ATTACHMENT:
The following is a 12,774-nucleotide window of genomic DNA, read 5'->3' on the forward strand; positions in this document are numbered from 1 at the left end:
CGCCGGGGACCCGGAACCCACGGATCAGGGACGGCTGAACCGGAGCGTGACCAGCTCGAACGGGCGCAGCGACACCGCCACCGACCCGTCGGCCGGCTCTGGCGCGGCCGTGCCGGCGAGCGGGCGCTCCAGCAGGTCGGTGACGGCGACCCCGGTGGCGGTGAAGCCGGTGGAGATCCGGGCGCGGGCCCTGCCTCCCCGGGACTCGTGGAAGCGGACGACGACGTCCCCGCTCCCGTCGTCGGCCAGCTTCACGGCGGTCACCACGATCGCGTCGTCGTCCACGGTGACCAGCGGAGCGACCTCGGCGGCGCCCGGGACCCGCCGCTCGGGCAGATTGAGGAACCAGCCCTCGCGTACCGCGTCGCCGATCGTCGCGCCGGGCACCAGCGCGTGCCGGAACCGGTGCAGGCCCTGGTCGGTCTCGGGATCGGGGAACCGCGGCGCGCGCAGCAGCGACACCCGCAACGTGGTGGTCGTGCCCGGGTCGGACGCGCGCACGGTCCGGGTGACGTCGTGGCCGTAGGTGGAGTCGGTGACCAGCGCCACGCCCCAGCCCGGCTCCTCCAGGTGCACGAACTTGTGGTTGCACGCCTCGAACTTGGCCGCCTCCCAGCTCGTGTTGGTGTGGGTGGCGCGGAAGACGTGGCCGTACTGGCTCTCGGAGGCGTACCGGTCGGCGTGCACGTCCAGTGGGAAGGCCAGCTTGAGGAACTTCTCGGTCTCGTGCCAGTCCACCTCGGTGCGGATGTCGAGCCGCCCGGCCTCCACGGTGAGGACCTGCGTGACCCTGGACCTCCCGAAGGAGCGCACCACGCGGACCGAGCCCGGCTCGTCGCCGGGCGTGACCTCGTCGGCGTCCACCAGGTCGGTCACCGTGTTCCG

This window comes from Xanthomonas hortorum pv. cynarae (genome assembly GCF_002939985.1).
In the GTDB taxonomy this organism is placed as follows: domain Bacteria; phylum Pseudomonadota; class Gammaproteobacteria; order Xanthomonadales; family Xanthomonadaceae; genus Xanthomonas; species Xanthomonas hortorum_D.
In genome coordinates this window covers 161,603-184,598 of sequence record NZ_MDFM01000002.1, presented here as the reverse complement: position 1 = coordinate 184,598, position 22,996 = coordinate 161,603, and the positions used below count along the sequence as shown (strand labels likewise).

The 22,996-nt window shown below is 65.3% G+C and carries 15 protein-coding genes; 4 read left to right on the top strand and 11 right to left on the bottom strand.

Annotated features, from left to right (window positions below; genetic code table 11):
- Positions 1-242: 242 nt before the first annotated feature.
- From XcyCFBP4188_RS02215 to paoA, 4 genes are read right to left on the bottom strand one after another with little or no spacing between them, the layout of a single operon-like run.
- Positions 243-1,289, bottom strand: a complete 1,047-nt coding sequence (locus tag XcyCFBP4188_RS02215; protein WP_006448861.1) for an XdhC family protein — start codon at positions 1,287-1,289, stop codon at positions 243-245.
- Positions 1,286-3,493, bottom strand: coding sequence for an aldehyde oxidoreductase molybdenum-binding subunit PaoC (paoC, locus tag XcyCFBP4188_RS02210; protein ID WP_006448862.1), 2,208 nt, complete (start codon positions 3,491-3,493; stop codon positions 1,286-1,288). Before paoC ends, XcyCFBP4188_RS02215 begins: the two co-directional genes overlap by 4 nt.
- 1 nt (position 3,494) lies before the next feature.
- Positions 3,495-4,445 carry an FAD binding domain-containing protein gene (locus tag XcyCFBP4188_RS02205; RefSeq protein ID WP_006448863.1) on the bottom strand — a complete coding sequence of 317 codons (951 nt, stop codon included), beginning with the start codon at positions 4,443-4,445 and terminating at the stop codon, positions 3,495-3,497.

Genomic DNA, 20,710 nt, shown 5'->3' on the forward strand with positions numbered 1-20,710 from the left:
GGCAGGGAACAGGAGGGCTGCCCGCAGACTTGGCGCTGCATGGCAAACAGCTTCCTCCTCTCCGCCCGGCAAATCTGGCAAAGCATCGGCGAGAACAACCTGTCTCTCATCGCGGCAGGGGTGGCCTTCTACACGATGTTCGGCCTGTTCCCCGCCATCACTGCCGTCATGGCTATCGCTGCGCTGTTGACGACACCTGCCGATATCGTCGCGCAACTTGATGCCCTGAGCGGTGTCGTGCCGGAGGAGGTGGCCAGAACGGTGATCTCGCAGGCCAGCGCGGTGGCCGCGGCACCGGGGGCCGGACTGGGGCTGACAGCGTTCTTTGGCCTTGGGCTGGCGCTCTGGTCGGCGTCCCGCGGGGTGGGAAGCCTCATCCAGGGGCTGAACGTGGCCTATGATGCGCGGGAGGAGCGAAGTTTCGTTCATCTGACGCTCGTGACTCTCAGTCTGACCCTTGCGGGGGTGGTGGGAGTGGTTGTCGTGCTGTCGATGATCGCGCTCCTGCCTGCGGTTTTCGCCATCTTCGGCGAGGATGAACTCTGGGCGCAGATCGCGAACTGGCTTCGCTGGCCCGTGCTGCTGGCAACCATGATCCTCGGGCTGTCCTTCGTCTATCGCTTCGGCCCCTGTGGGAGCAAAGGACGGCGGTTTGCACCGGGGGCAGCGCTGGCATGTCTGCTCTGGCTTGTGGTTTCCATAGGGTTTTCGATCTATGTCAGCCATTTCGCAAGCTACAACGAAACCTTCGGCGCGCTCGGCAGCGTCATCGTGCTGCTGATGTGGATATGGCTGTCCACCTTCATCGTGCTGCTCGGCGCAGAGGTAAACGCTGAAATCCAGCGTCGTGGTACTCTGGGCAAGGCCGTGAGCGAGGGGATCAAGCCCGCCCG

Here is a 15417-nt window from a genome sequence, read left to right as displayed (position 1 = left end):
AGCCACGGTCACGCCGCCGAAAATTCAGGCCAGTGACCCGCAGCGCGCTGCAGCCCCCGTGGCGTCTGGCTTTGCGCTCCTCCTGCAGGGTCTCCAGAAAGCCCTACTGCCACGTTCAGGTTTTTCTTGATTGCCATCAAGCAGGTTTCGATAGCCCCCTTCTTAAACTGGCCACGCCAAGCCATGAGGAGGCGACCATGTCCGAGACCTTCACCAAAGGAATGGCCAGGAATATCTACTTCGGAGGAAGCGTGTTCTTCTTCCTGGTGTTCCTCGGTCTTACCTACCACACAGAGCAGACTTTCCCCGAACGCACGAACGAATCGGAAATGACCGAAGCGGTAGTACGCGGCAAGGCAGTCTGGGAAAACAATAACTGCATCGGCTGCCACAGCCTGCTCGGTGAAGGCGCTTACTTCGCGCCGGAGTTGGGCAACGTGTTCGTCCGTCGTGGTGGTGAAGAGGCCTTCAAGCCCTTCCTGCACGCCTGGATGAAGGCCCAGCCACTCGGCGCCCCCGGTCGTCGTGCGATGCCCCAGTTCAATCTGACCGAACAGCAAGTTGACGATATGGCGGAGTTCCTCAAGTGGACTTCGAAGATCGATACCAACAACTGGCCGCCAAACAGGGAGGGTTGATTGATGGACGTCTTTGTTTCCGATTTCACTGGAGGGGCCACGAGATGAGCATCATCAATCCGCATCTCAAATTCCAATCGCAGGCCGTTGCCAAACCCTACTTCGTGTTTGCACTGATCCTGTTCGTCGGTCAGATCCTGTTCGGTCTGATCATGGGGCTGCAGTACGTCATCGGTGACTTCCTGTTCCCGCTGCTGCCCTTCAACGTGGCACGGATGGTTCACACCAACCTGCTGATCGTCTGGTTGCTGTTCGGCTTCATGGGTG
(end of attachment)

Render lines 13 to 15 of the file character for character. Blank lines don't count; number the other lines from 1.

- Positions 3,495-4,445 carry an FAD binding domain-containing protein gene (locus tag XcyCFBP4188_RS02205; RefSeq protein ID WP_006448863.1) on the bottom strand — a complete coding sequence of 317 codons (951 nt, stop codon included), beginning with the start codon at positions 4,443-4,445 and terminating at the stop codon, positions 3,495-3,497.

Genomic DNA, 20,710 nt, shown 5'->3' on the forward strand with positions numbered 1-20,710 from the left:
GGCAGGGAACAGGAGGGCTGCCCGCAGACTTGGCGCTGCATGGCAAACAGCTTCCTCCTCTCCGCCCGGCAAATCTGGCAAAGCATCGGCGAGAACAACCTGTCTCTCATCGCGGCAGGGGTGGCCTTCTACACGATGTTCGGCCTGTTCCCCGCCATCACTGCCGTCATGGCTATCGCTGCGCTGTTGACGACACCTGCCGATATCGTCGCGCAACTTGATGCCCTGAGCGGTGTCGTGCCGGAGGAGGTGGCCAGAACGGTGATCTCGCAGGCCAGCGCGGTGGCCGCGGCACCGGGGGCCGGACTGGGGCTGACAGCGTTCTTTGGCCTTGGGCTGGCGCTCTGGTCGGCGTCCCGCGGGGTGGGAAGCCTCATCCAGGGGCTGAACGTGGCCTATGATGCGCGGGAGGAGCGAAGTTTCGTTCATCTGACGCTCGTGACTCTCAGTCTGACCCTTGCGGGGGTGGTGGGAGTGGTTGTCGTGCTGTCGATGATCGCGCTCCTGCCTGCGGTTTTCGCCATCTTCGGCGAGGATGAACTCTGGGCGCAGATCGCGAACTGGCTTCGCTGGCCCGTGCTGCTGGCAACCATGATCCTCGGGCTGTCCTTCGTCTATCGCTTCGGCCCCTGTGGGAGCAAAGGACGGCGGTTTGCACCGGGGGCAGCGCTGGCATGTCTGCTCTGGCTTGTGGTTTCCATAGGGTTTTCGATCTATGTCAGCCATTTCGCAAGCTACAACGAAACCTTCGGCGCGCTCGGCAGCGTCATCGTGCTGCTGATGTGGATATGGCTGTCCACCTTCATCGTGCTGCTCGGCGCAGAGGTAAACGCTGAAATCCAGCGTCGTGGTACTCTGGGCAAGGCCGTGAGCGAGGGGATCAAGCCCGCCCG